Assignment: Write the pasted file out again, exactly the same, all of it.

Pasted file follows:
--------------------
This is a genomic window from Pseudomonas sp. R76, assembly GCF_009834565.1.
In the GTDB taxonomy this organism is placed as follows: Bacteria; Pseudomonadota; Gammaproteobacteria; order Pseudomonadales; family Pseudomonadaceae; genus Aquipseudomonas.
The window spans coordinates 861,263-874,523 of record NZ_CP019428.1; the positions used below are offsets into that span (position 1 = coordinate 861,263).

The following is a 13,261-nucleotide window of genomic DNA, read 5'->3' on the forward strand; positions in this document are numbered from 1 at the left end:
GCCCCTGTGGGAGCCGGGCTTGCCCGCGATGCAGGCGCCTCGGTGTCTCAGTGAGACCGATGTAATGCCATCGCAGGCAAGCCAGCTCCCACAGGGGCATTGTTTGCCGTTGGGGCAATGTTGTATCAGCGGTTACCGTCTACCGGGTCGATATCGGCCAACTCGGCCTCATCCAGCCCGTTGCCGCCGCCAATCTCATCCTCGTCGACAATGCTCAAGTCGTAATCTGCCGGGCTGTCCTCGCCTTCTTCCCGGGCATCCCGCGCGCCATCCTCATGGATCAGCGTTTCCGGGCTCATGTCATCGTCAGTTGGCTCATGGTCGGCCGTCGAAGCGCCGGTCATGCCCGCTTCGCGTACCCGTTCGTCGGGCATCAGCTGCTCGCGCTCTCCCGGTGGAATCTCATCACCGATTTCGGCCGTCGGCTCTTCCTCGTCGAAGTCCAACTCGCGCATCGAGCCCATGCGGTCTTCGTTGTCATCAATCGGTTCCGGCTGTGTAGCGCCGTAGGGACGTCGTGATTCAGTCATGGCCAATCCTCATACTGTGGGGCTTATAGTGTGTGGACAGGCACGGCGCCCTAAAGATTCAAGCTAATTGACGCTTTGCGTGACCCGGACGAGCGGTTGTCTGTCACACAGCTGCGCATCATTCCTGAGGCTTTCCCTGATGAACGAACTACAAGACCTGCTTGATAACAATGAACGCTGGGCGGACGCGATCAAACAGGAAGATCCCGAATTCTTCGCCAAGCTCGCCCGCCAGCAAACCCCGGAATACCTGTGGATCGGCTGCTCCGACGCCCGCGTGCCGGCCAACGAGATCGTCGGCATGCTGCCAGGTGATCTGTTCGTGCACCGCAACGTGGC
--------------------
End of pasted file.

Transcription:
This is a genomic window from Pseudomonas sp. R76, assembly GCF_009834565.1.
In the GTDB taxonomy this organism is placed as follows: Bacteria; Pseudomonadota; Gammaproteobacteria; order Pseudomonadales; family Pseudomonadaceae; genus Aquipseudomonas.
The window spans coordinates 861,263-874,523 of record NZ_CP019428.1; the positions used below are offsets into that span (position 1 = coordinate 861,263).

The following is a 13,261-nucleotide window of genomic DNA, read 5'->3' on the forward strand; positions in this document are numbered from 1 at the left end:
GCCCCTGTGGGAGCCGGGCTTGCCCGCGATGCAGGCGCCTCGGTGTCTCAGTGAGACCGATGTAATGCCATCGCAGGCAAGCCAGCTCCCACAGGGGCATTGTTTGCCGTTGGGGCAATGTTGTATCAGCGGTTACCGTCTACCGGGTCGATATCGGCCAACTCGGCCTCATCCAGCCCGTTGCCGCCGCCAATCTCATCCTCGTCGACAATGCTCAAGTCGTAATCTGCCGGGCTGTCCTCGCCTTCTTCCCGGGCATCCCGCGCGCCATCCTCATGGATCAGCGTTTCCGGGCTCATGTCATCGTCAGTTGGCTCATGGTCGGCCGTCGAAGCGCCGGTCATGCCCGCTTCGCGTACCCGTTCGTCGGGCATCAGCTGCTCGCGCTCTCCCGGTGGAATCTCATCACCGATTTCGGCCGTCGGCTCTTCCTCGTCGAAGTCCAACTCGCGCATCGAGCCCATGCGGTCTTCGTTGTCATCAATCGGTTCCGGCTGTGTAGCGCCGTAGGGACGTCGTGATTCAGTCATGGCCAATCCTCATACTGTGGGGCTTATAGTGTGTGGACAGGCACGGCGCCCTAAAGATTCAAGCTAATTGACGCTTTGCGTGACCCGGACGAGCGGTTGTCTGTCACACAGCTGCGCATCATTCCTGAGGCTTTCCCTGATGAACGAACTACAAGACCTGCTTGATAACAATGAACGCTGGGCGGACGCGATCAAACAGGAAGATCCCGAATTCTTCGCCAAGCTCGCCCGCCAGCAAACCCCGGAATACCTGTGGATCGGCTGCTCCGACGCCCGCGTGCCGGCCAACGAGATCGTCGGCATGCTGCCAGGTGATCTGTTCGTGCACCGCAACGTGGC